Ed Shanaphy is Director of Tennis at Sippican Tennis Club in Marion, MA and a USPTA teaching professional who constantly realizes that his marketing is better than his backhand. He is President of SBW Associates, a leading consulting service in the country club industry.
A Tennis Academy Was A Girl’s Wish. Now She’s a CEO
by Ed Shanaphy
A second report in our series: Women in Tennis
Amy Pazahanick always knew she wanted to start a tennis academy. She knew it long before she graduated from college. She knew it with every tennis ball she hit during practice as a kid. She knew it while she played nationals and headed to a Division I school. By the age of 26, she thought.
Pazahanick did it. She didn’t just start an academy, however. Amy now finds herself running one of the fastest-growing management firms in the nation. Her firm, Agape Tennis Academy, established in 2012 on the outskirts of Atlanta, Georgia, was an academy aimed at integrating with the community. Now, as a management firm, Agape maintains its values by remaining truthful to its roots – the numerous communities it serves on the courts.
Just Like Tennis, Business Improves Through Practice and Repetition
A graduate of Coastal Carolina University, Amy learned her trade under a fellow female director of tennis. Under her first director and mentor, Amy remembers that she learned just as much about the “business” side of running a tennis facility as teaching a backswing. Referring to her first boss Amy notes: “She was instrumental in my development,” as Amy reflects on her start in the tennis world which, to her, seems so long ago.
The consistency of branding and putting a message out there that stays true to Amy’s “mission and vision” has brought her success. Alluding to her training as a Division I athlete where she practiced something, again and again, Amy cites the parallel with business – business improves with repetition and practice. Amy pounds the pavement and never stops growing and learning through repetitive, yet objective, marketing, planning, and strategizing.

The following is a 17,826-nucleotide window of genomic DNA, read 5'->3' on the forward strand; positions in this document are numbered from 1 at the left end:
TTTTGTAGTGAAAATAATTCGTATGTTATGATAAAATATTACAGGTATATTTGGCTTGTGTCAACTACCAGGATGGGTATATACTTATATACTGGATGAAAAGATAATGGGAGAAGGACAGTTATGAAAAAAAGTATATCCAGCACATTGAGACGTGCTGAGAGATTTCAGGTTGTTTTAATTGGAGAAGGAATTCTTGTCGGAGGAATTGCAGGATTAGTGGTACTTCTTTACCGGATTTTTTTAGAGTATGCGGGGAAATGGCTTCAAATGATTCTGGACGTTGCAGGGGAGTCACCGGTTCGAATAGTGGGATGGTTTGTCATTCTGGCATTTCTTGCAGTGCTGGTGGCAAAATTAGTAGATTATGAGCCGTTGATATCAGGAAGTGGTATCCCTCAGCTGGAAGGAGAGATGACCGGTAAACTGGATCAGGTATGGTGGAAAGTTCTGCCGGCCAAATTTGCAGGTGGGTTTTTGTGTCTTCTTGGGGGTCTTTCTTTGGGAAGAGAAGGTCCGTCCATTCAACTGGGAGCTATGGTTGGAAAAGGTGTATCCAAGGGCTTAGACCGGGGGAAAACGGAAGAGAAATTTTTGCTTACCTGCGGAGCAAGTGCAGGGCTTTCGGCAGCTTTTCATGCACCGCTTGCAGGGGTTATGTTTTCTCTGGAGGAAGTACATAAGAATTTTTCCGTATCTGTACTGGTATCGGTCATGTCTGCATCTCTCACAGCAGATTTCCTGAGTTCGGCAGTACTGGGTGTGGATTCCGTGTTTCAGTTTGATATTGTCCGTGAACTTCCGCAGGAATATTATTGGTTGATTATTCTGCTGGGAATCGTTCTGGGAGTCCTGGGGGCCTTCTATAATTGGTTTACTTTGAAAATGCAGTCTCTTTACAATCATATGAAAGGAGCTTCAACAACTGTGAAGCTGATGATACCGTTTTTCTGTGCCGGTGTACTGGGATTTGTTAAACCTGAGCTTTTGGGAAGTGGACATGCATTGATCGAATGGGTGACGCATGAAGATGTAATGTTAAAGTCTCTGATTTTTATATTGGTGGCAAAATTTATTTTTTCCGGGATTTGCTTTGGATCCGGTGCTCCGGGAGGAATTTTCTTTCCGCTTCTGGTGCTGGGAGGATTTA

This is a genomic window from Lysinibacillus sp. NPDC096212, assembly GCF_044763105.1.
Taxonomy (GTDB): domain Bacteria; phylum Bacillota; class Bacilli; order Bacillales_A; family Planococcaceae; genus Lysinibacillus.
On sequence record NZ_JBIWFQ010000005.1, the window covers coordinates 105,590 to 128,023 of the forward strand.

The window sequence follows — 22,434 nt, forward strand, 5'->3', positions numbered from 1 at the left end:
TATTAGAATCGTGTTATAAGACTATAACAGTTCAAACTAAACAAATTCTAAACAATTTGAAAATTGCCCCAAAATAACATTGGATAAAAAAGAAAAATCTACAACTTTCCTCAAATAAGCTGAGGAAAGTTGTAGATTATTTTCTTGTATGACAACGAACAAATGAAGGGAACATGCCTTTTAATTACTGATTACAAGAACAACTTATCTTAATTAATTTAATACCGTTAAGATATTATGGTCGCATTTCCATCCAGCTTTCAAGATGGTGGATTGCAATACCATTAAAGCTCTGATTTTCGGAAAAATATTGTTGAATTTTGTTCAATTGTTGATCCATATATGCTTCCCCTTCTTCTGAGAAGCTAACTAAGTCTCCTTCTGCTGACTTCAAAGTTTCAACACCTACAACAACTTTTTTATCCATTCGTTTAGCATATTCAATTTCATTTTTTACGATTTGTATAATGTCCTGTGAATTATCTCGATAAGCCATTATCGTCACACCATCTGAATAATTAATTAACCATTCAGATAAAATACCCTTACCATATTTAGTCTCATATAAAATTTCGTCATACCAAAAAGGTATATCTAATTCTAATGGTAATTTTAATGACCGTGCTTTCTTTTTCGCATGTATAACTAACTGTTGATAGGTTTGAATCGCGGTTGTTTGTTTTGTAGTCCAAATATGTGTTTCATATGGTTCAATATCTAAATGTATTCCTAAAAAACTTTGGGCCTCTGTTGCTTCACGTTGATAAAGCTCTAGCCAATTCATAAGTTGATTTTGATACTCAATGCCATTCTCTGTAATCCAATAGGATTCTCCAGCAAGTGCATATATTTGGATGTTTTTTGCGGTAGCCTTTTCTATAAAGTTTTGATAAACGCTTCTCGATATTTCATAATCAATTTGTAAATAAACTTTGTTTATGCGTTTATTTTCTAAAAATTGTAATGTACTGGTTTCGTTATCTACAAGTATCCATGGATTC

Amy Pazahanick made a deal with herself to run an academy by the age of 26. She now manages 10 city championships, 70 tennis courts, and 30 pickleball courts over 4 facilities… with more to come.
Creating a Team On and Off The Court
With a staff of over 50, Amy has assembled teaching professionals on the court that work as a team with juniors in the academy in the foreground and the community as the backdrop. They all look to take juniors to a new level, she says. Unlike other academies where personalities may get in the way, she stresses the emphasis of teamwork in developing juniors’ games. Amy does rely on her hand-picked team to support her and her company but realizes that hard work and attention to detail can’t be replaced when you’re a leader.
One of the Most Influential Women In The Industry
“If you’re a woman, you are held to a higher standard… men have a little more freedom to make mistakes,” states Pazahanick. But, then she says the industry is fair. “If you’re good, you’re good. The market is not going to care. If you’re good, it doesn’t matter what you look like, if you’re a female or if you look like you’re twelve years old.”
Amy isn’t just good. She’s excellent. She is a perfectionist when it comes to organization and has grown a teenage dream into a large-scale reality. She has been named both Georgia’s Tennis Association and Georgia’s PTR Professional of the Year. Her dream, Agape Tennis Academy, was named Tennis Organization of the Year by the Tennis Media Group, but even more special to Pazahanick, was that the Academy was also named Community Outreach Program of the Year.
Join us as we take a podcast journey to find what makes Amy Pazahanick, well, simply…tick.
Agape Tennis Academy (agapetennisacademy.com) is actively bidding for more facilities, and Pazahanick expects the firm to have up to nine facilities under management by the end of 2020.
You can reach Amy by email at firstname.lastname@example.org